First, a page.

• The Hyacinthia festival in Sparta, honoring Hyacinth, the mythical young prince of Sparta and beloved of Apollo. The festivities continued for three days, with the first mourning the death of Hyacinthus and the last two celebrating his rebirth. It has been suggested that the cycle symbolizes the development of a youth in such relationships, in which he dies as a child in order to be reborn as an adult.
  • Gymnopaedia; Spartan dances by naked boys, attendance restricted to married men.
  • The Diocleia festival at Megara in honour of Diocles, lover of Philolaus; a kissing contest was held in which the boys would kiss a male judge, with a wreath awarded to the one with the best kiss.[40]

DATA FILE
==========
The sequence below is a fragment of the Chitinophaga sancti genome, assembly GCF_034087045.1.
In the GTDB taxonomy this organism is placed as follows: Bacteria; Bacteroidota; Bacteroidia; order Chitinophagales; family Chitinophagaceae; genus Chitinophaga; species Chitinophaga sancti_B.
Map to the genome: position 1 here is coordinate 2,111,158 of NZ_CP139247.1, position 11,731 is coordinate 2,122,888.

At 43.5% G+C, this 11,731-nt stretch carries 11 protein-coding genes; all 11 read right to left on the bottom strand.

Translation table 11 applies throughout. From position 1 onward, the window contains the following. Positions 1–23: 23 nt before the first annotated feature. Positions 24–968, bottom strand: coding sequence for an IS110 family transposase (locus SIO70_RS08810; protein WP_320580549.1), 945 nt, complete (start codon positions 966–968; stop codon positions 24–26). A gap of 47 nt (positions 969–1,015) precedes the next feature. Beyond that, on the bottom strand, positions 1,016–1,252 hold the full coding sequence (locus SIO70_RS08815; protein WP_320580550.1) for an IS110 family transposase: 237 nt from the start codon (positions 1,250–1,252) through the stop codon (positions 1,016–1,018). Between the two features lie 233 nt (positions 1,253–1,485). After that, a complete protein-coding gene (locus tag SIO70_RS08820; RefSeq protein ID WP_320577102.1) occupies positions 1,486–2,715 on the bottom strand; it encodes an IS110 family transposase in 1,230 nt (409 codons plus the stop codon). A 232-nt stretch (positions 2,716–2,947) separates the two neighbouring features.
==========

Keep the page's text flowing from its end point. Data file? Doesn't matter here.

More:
• A lover is the best friend a boy will ever have.[41]
  • You can carry a bull, if you carried the calf. Also in Ancient Rome, as Taurum tollet, qui vitulum sustulerit. Said to excuse men's relations with "boys" who were no longer adolescents.[42]

Modern scholarship

The ethical views held in those societies (such as Athens, Thebes, Crete, Sparta, Elis, and others) on the practice of pederasty have been explored by scholars only since the end of the 19th century. One of the first to do so was John Addington Symonds, who wrote his seminal work A Problem in Greek Ethics in 1873, but had to wait twenty eight years to be able to publish it (in revised form) in 1901.[8] Edward Carpenter expanded the scope of the study with his 1914 work, Intermediate Types among Primitive Folk. The text examines homoerotic practices of all types, not only pederastic ones, and ranges over cultures spanning the whole globe.[9] In Germany the work was continued by classicist Paul Brand, writing under the pseudonym Hans Licht, who published his Sexual Life in Ancient Greece in 1932.